Maple Leafs slide past Oilers, become lottery favorite

The Toronto Maple Leafs' odds of winning the coveted first overall pick improved Wednesday.

With the team's dismal 5-1 loss to the Columbus Blue Jackets coupled with the Edmonton Oilers' 6-2 win over the Vancouver Canucks, the Maple Leafs slid into 30th place, giving them a 20 percent chance of landing the first overall pick in this year's draft.

The loss in regulation also means that the Maple Leafs will finish with one of the final two spots in the NHL standings, meaning they are guaranteed no worse than the fifth overall pick in the draft.

Here is how the lottery race stacks up:

Position Team GP Points Chance of Winning Lottery (%)
30 Toronto 80 67 20
29 Edmonton 81 69 13.5
28 Columbus 80 72 11.5
27 Vancouver 80 73 9.5
26 Calgary 80 73 8.5

The Maple Leafs can lock down the 30th spot in the standings with a regulation loss in one of their final two games of the season, according to Sportsnet's Elliotte Friedman.

The team last owned the first overall pick in 1985 when they used it to draft fan favorite Wendel Clark.

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Sergei Bobrovsky becomes Blue Jackets’ all-time wins leader

With a 26-save performance against the Toronto Maple Leafs on Wednesday, Sergei Bobrovsky won his 97th game as a member of the Columbus Blue Jackets, passing Steve Mason to become the franchise's all-time wins leader.

With just two postseason appearances over 15 seasons, goaltending has been one of a number of problems the Blue Jackets have faced in their short history. Bobrovsky, Mason, and Mathieu Garon (84 wins) are the only netminders with over 50 career wins with the club.

Bobrovsky - a Vezina Trophy winner in 2012-13 - is also the only goalie to record a postseason win, recording two during a first-round series against the Pittsburgh Penguins in 2014.

The 27-year-old has had an injury-plagued season, appearing in just 36 games so far, sporting a 14-19-1 record.

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VIDEO: McDavid gets in on 2nd-period barrage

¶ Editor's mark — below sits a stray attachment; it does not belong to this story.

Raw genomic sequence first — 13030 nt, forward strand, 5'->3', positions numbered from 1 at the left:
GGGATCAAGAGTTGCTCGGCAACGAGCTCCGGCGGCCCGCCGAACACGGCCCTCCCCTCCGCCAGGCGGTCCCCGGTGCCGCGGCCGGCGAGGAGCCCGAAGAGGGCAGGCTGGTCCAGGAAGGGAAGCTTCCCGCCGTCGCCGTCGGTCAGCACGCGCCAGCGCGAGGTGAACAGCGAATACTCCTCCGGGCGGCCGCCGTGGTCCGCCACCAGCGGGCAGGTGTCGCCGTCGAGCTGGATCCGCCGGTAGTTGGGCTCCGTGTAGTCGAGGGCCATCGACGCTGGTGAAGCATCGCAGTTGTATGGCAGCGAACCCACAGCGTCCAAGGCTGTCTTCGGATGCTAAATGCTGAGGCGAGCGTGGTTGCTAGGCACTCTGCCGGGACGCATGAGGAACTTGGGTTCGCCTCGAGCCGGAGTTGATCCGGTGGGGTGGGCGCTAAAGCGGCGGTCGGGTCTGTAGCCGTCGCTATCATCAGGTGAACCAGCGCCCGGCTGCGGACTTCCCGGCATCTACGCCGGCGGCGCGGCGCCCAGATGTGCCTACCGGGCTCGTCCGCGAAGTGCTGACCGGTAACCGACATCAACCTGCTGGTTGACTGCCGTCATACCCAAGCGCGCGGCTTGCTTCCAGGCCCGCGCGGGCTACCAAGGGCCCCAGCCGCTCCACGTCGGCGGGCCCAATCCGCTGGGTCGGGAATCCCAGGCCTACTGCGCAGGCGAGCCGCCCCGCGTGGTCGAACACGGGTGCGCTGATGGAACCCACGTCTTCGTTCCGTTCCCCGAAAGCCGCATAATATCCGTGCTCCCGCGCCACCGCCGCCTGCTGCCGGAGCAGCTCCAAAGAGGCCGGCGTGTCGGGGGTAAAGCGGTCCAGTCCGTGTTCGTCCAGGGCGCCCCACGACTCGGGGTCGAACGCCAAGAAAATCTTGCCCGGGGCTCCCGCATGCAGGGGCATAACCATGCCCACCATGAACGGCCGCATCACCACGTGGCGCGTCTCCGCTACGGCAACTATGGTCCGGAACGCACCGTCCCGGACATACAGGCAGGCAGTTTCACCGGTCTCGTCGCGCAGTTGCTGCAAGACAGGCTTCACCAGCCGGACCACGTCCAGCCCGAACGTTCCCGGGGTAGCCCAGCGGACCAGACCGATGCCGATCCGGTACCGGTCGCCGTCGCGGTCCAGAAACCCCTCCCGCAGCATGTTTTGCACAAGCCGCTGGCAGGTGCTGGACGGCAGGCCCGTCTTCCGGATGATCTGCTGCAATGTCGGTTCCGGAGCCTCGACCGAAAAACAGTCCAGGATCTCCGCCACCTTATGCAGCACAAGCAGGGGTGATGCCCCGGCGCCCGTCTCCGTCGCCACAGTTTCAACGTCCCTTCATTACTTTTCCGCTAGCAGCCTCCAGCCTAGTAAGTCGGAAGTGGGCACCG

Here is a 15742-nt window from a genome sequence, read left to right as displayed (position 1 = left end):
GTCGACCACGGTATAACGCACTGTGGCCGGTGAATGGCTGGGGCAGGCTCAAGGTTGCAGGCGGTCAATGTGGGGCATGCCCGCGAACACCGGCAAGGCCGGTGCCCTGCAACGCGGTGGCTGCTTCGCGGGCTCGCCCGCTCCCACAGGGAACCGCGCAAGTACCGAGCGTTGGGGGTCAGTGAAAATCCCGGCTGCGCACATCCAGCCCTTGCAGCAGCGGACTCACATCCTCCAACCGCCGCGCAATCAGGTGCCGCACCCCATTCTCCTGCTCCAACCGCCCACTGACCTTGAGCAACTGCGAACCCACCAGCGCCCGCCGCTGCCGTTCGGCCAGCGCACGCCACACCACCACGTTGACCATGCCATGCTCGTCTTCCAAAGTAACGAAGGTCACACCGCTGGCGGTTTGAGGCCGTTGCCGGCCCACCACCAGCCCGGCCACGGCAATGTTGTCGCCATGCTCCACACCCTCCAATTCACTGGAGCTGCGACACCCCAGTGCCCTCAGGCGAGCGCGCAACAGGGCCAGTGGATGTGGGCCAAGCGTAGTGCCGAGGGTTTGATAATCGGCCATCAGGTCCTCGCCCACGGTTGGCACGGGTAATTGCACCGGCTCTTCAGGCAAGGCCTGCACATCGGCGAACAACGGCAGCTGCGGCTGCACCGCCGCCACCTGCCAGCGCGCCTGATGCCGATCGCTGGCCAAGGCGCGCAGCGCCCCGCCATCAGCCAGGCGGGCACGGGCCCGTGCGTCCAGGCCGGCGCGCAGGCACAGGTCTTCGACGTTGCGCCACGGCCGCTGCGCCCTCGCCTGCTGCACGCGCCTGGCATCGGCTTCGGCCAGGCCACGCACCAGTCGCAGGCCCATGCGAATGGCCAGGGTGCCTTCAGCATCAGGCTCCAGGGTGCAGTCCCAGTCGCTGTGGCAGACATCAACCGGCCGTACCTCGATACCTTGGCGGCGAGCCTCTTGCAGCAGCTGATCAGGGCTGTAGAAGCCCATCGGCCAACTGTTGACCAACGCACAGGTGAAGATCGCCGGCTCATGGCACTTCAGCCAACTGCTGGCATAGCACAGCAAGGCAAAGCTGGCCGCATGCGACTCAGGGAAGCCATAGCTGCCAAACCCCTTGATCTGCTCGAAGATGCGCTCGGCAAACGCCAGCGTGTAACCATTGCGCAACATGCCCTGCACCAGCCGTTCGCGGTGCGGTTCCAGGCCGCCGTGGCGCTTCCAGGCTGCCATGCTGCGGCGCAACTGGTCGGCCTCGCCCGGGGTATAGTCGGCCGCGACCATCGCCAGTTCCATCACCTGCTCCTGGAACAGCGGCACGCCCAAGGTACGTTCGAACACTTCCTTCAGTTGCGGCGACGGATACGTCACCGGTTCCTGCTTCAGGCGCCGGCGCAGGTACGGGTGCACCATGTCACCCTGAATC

The future did his part to say goodbye to the past.

Connor McDavid collected the garbage and contributed to a second-period barrage that saw the Edmonton Oilers awake for three goals.

McDavid pushed the loose puck over a sprawled out Jacob Markstrom to give the Oilers a 3-0 lead in the final game at Rexall Place.

The goal was the 19-year-old's seventh on Rexall ice.

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VIDEO: Yakupov snipes to open scoring in final game at Rexall Place

Nail Yakupov got the celebrations started with a pin-point shot Wednesday.

The Edmonton Oilers forward opened the scoring against the Vancouver Canucks midway through the second period of the final game at Rexall Place.

Yakupov took it upon himself to gather the puck with the chance that it could be the final goal scored at the Oilers home rink. Patrick Maroon would strike just under five minutes later, however.

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VIDEO: Fans chant ‘one more year’ as Datsyuk honored before game

Pavel Datsyuk was honored by the Detroit Red Wings before Wednesday's game against the Philadelphia Flyers for recording the 600th assist of his career, and in what may be his final regular-season game at Joe Louis Arena, his fans made it known they want the 14-year veteran to stay.

Red Wings fans chanted "one more year" as recent reports have stated the 37-year-old is considering a return to Russia as soon as next season. Datsyuk has one year remaining on his contract and his agent has said they will have a discussion with general manager Ken Holland at season's end.